Oman Medical Journal [2022], Vol. 37, No. 3: e388 

Inhaled Bronchodilators and Corticosteroids in the Management of Bronchiolitis Obliterans due to Allogenic Hematopoietic Stem Cell Transplantation

Vasiliki Epameinondas Georgakopoulou1*, Aikaterini Gkoufa2, Nikolaos Garmpis3,4,
Anna Garmpi5 and Christos Damaskos3,4

1Pulmonology Department, Laiko General Hospital, Athens, Greece

2First Department of Internal Medicine, Laiko General Hospital, Medical School, National and Kapodistrian University of Athens, Athens, Greece

3Second Department of Propedeutic Surgery, Laiko General Hospital, Medical School, National and Kapodistrian University of Athens, Athens, Greece

4N.S. Christeas Laboratory of Experimental Surgery and Surgical Research, Medical School, National and Kapodistrian University of Athens, Athens, Greece

5First Department of Propedeutic Internal Medicine, Laiko General Hospital, Medical School, National and Kapodistrian University of Athens, Athens, Greece

article info

The prevalence of blood disorders that require stem cell transplantation is rising worldwide.1 In the Eastern Mediterranean Region (EMR), the relative prevalence of inherited blood disorders such as thalassemia is higher than the world average.2 In Oman, nearly half of the cases that require transplantation are inherited.3 Following the worldwide trend, hematopoietic stem cell transplantation (HSCT) is being increasingly preferred in Oman and its neighboring countries, due to a greater likelihood of cure.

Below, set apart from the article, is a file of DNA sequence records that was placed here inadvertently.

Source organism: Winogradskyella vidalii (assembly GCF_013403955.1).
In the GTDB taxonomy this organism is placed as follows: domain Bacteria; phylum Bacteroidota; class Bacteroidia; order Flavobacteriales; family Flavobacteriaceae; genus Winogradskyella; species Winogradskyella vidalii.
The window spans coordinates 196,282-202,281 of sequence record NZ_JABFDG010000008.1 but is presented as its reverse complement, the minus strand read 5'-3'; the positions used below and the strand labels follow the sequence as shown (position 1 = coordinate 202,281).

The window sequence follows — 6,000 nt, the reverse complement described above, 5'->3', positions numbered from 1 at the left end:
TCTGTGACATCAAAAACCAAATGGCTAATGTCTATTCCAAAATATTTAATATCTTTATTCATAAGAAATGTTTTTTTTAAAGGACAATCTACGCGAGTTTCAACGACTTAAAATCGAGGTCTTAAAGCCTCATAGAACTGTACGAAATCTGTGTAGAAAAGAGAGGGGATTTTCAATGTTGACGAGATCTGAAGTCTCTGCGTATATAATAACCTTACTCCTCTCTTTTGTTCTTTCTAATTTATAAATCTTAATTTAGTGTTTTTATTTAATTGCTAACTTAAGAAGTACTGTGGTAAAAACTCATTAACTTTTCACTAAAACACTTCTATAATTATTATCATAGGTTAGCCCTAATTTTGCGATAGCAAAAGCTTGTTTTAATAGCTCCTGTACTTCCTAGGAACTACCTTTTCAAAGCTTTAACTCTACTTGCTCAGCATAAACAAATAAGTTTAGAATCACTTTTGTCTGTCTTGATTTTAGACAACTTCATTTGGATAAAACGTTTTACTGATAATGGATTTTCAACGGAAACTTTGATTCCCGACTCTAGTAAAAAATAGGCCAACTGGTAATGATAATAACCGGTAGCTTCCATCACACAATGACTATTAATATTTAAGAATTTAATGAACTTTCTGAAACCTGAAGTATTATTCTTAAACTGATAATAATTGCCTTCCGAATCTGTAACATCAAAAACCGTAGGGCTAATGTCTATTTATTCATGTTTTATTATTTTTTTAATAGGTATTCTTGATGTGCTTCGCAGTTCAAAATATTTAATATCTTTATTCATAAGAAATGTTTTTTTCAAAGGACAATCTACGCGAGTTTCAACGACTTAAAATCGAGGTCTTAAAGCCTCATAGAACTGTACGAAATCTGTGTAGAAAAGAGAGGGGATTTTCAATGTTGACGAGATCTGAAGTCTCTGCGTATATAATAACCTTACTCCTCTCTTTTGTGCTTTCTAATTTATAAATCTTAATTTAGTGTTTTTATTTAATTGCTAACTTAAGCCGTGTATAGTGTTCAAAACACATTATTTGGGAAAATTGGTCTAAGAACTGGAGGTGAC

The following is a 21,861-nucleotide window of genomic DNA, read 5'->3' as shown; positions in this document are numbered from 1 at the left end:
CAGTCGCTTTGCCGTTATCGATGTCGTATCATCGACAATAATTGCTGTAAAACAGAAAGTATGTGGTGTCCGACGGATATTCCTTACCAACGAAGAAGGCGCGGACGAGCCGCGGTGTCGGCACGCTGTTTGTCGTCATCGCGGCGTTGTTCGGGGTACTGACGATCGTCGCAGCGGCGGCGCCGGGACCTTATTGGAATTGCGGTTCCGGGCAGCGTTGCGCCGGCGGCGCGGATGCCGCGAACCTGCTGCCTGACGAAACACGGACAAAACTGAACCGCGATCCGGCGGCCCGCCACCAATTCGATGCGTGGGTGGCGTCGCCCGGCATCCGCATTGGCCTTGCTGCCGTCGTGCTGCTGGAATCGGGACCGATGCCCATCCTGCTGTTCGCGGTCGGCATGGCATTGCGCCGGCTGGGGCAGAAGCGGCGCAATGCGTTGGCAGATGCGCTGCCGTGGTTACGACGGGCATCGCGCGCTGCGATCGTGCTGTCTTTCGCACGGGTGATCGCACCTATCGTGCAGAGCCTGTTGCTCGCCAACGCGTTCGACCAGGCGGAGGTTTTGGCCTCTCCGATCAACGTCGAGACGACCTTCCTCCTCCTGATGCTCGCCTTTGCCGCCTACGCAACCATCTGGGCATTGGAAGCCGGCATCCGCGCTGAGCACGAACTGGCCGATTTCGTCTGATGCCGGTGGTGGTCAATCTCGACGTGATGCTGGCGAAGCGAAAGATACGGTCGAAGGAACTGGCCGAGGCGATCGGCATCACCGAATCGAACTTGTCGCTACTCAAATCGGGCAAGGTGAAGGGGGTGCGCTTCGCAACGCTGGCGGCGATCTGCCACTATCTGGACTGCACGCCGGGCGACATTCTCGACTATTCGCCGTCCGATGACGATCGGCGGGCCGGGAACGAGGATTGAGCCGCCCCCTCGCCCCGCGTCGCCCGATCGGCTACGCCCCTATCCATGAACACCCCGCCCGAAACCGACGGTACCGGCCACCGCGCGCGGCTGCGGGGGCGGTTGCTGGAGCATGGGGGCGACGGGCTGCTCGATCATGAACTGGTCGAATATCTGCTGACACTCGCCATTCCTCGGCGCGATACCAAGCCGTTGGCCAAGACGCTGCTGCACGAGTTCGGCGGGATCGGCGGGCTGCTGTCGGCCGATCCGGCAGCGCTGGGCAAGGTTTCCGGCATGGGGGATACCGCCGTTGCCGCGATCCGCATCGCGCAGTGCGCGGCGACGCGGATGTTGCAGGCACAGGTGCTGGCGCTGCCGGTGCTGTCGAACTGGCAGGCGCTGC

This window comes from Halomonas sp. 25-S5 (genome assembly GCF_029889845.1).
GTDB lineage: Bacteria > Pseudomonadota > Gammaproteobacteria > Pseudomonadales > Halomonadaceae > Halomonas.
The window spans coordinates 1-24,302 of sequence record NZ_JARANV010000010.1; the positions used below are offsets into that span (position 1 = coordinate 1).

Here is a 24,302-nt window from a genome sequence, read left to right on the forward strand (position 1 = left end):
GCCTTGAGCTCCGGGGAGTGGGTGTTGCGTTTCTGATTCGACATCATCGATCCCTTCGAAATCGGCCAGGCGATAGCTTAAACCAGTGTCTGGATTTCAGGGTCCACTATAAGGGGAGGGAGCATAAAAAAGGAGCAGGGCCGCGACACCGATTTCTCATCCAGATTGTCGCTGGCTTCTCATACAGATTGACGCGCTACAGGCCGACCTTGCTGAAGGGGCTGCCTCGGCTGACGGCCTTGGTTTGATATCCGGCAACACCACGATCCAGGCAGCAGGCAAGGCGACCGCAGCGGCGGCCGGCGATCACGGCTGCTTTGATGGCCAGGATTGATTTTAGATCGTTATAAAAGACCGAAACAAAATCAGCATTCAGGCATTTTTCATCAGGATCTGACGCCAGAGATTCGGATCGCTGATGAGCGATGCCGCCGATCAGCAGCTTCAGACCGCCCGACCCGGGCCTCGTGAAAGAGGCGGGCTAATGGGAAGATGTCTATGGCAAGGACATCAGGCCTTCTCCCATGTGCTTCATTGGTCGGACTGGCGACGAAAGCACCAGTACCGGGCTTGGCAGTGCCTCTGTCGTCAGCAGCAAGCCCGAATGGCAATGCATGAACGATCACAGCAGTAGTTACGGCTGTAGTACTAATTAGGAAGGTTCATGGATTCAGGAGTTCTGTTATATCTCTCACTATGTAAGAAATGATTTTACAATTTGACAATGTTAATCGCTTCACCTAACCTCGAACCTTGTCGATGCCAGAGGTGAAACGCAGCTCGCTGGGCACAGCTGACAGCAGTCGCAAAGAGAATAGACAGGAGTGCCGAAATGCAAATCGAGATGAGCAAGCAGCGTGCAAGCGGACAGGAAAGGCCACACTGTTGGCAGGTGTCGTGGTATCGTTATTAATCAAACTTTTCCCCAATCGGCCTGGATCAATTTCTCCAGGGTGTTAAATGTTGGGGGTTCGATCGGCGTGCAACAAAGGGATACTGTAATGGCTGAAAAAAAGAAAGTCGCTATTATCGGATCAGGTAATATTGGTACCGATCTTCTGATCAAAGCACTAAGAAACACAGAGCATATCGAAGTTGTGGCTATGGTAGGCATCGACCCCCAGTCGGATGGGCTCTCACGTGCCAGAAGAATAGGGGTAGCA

However, HSCT has its own risks. Pulmonary complications are important causes of morbidity and mortality in patients undergoing this procedure. Bronchiolitis obliterans (BO) is the most frequent noninfectious pulmonary complication due to HSCT. The characteristics of BOS are the new onset of dyspnea or airflow limitation observed on lung function testing by spirometry, evaluating the forced expiratory volume in one second of expiration (FEV1), and the presence of a mosaic pattern on computed tomography (CT), indicating air trapping related to airflow limitation.4

The first report goes back to 1978, when lymphocytic bronchitis in 10% of autopsies from patients who died following HSCT was described.5 BO is typically thought as a manifestation of graft vs. host disease (GVHD) affecting the respiratory system, with an incidence of 2–3% in allogeneic HSCT recipients leading to lung function decline and poor quality of life.6

In past years, a diagnosis of BO after HSCT presented with nearly universal mortality in the absence of consensus for diagnostic guidelines, poorly understood pathogenetic mechanisms, and limited studies of therapeutic or supportive care strategies.7 The current consensus offers more accurate diagnostic criteria and greater understanding of underlying mechanisms of the disease.7